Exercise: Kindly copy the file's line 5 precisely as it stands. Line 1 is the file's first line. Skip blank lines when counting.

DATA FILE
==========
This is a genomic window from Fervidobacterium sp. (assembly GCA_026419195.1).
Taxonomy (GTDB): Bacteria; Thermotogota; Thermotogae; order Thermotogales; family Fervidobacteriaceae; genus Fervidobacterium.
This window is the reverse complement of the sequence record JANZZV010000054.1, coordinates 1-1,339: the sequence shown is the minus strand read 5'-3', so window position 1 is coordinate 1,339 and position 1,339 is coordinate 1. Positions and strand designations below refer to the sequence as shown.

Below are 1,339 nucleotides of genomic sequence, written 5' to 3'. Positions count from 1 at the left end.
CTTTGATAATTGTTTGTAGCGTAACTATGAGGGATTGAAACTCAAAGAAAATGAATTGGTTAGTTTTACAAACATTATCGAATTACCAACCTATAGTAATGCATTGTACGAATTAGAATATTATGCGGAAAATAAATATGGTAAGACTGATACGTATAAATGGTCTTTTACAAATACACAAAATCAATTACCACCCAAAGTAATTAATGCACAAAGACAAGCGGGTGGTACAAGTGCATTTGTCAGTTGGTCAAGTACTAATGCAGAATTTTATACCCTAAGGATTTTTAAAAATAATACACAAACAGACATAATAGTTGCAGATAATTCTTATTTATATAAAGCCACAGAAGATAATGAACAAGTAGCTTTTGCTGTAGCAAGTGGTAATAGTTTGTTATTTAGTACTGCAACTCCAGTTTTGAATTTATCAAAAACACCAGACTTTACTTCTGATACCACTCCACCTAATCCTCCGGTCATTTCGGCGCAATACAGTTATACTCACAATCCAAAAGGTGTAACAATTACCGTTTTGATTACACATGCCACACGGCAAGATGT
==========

CTTTGATAATTGTTTGTAGCGTAACTATGAGGGATTGAAACTCAAAGAAAATGAATTGGTTAGTTTTACAAACATTATCGAATTACCAACCTATAGTAATGCATTGTACGAATTAGAATATTATGCGGAAAATAAATATGGTAAGACTGATACGTATAAATGGTCTTTTACAAATACACAAAATCAATTACCACCCAAAGTAATTAATGCACAAAGACAAGCGGGTGGTACAAGTGCATTTGTCAGTTGGTCAAGTACTAATGCAGAATTTTATACCCTAAGGATTTTTAAAAATAATACACAAACAGACATAATAGTTGCAGATAATTCTTATTTATATAAAGCCACAGAAGATAATGAACAAGTAGCTTTTGCTGTAGCAAGTGGTAATAGTTTGTTATTTAGTACTGCAACTCCAGTTTTGAATTTATCAAAAACACCAGACTTTACTTCTGATACCACTCCACCTAATCCTCCGGTCATTTCGGCGCAATACAGTTATACTCACAATCCAAAAGGTGTAACAATTACCGTTTTGATTACACATGCCACACGGCAAGATGT